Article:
Jammie West was in third grade when the man in a suit came to take him away.
His name was called over the intercom, and he remembers how long the hallway seemed on the walk to the front office. He felt his throat tighten and his hazel eyes fill with tears when he saw his brothers and sister in the man’s car outside.
The Division of Family and Children Services worker told him it would be OK and that West’s mom needed some time. It was the beginning of a life of overnight bags, of being a visitor, of never really feeling at home.
“I was getting to the point that I had a bad attitude because I just wanted my mama,” West said.
West, the captain of Lucy C. Laney Comprehensive High School’s state championship basketball team, says a life in foster care and longing for family is what helped shape him into the person he is today. By the time he hit high school, he grew to become the The Augusta Chronicle’s Georgia boys basketball player of the year and Georgia Class AA player of the year.
“It made me stronger,” said West, 19. “It made me who I am. I don’t want people to feel sorry for me because this is a part of my life.”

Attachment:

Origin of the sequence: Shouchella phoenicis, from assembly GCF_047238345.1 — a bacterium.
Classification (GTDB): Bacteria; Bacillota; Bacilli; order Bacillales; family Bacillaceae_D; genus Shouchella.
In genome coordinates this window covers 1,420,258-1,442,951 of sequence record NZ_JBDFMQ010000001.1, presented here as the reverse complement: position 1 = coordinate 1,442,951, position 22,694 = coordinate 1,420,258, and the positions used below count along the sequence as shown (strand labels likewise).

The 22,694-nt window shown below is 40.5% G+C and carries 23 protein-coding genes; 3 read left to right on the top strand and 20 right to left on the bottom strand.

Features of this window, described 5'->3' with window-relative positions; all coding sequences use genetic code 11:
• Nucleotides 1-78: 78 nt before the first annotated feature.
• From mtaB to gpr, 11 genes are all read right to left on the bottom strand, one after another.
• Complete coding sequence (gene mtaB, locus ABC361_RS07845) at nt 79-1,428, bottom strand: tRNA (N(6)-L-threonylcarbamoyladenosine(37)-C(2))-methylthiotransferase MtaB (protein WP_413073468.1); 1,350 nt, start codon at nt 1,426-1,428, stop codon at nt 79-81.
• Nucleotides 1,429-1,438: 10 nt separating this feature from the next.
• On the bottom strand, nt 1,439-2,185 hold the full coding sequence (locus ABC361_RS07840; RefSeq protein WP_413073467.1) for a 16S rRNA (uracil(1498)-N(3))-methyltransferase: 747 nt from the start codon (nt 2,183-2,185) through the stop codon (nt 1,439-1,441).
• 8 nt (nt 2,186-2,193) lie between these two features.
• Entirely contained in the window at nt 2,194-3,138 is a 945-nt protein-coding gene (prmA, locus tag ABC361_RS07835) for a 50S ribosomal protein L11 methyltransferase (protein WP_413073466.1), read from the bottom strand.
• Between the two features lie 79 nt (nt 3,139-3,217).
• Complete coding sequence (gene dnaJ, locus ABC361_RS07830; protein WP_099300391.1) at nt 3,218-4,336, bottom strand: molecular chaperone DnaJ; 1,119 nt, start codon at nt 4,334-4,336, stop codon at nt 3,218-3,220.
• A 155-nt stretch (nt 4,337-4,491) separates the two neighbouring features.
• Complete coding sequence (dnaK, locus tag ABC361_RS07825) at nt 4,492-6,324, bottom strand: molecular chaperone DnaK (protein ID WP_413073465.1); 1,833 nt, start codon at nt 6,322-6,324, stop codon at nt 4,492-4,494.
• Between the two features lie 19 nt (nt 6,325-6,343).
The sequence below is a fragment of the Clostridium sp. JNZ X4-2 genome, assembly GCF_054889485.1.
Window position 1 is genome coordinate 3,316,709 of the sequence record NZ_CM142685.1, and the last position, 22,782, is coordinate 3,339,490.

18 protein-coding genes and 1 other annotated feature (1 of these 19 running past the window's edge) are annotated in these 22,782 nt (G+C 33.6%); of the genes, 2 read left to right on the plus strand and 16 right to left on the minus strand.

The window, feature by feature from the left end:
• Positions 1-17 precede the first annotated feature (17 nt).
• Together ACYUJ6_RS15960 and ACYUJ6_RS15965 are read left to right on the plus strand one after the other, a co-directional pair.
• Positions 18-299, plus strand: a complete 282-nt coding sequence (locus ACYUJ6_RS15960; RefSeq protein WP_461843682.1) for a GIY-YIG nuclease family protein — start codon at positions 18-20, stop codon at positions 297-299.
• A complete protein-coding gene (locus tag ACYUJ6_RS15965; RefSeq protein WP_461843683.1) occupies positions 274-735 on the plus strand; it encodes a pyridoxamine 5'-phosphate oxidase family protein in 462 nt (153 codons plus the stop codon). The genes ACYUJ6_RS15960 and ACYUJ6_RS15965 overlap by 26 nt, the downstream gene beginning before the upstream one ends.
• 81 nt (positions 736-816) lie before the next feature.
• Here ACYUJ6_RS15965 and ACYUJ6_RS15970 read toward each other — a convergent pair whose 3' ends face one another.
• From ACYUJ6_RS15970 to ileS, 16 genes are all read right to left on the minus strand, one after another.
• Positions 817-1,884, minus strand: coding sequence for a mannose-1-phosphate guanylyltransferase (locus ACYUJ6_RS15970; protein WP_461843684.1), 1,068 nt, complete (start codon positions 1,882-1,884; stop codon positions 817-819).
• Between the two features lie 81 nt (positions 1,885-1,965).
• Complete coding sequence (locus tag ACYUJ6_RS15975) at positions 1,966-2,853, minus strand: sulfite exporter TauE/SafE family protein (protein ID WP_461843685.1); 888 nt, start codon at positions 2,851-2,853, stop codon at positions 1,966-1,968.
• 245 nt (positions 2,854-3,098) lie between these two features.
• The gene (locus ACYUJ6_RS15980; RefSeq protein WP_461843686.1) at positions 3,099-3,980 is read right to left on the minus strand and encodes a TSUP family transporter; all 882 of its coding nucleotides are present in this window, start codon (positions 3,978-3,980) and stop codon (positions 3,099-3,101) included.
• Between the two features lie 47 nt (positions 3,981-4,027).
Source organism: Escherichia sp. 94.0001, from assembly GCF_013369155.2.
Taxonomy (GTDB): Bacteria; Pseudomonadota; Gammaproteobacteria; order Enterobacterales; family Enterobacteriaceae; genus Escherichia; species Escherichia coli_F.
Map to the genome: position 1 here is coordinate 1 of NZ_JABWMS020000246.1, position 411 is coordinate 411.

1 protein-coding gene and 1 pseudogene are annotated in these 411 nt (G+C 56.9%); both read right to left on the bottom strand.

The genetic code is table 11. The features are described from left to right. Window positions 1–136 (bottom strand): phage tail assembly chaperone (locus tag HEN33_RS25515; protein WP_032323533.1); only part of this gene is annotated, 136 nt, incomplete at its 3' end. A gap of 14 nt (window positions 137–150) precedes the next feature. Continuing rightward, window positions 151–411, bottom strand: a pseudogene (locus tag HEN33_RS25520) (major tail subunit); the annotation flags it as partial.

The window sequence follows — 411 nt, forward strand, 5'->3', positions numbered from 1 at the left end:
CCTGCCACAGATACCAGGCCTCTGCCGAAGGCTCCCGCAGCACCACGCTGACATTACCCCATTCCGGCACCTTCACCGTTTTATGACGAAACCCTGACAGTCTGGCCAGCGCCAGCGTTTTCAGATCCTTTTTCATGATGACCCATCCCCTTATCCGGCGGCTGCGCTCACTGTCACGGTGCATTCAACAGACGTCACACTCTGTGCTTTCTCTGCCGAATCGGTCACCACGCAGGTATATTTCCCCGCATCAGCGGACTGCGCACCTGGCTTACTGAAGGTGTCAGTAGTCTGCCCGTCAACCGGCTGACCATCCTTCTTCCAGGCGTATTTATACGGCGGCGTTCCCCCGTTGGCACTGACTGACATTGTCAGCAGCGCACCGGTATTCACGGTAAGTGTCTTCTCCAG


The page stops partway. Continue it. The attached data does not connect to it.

He got strength from the foster parents who took him in and acted like mothers, even if they only lasted months at a time. He got tougher from the one who would beat him with a wet rag, the one who slapped him outside church and from his two-year stay in an emergency shelter on Waldon Drive.
One night at the shelter, the then-fourth grader peeked his head out of a window and stared at a basketball court with a high, Walmart hoop.
He jumped out the window and grabbed a ball. As the hours went by, he forgot the world around him.
“That’s kind of where basketball really, really turned into me,” West said. “It was something that took me out of the environment I was in. It was me and the court.”
A few weeks ago, almost eight years after that day, West walked by the former shelter to stare at the basketball court. He thought about how far he’d come, about the people who helped and hurt him, and decided he wouldn’t trade his past for anything.
“When I think about it now, I wouldn’t change anything in my life,” West said. Coaches started noticing him when he played basketball for Murphey Middle School. Laney assistant principal Bruce Bates said many knew about West before he knew them. When he transferred to Laney his sophomore year, it took one game playing junior varsity before the coaches moved him to the varsity team.
Bates said West was a leader, encouraged players when they got down but put a lot of pressure on himself. As the coaches learned his story, they saw a muscular teenager with freakish strength, a soft voice and an unwavering work ethic.
No one knew where West would sleep on any given night, Bates said. West would bring adult after adult to a practice or game and introduce her as his mama, but they often fluttered in and out of his life.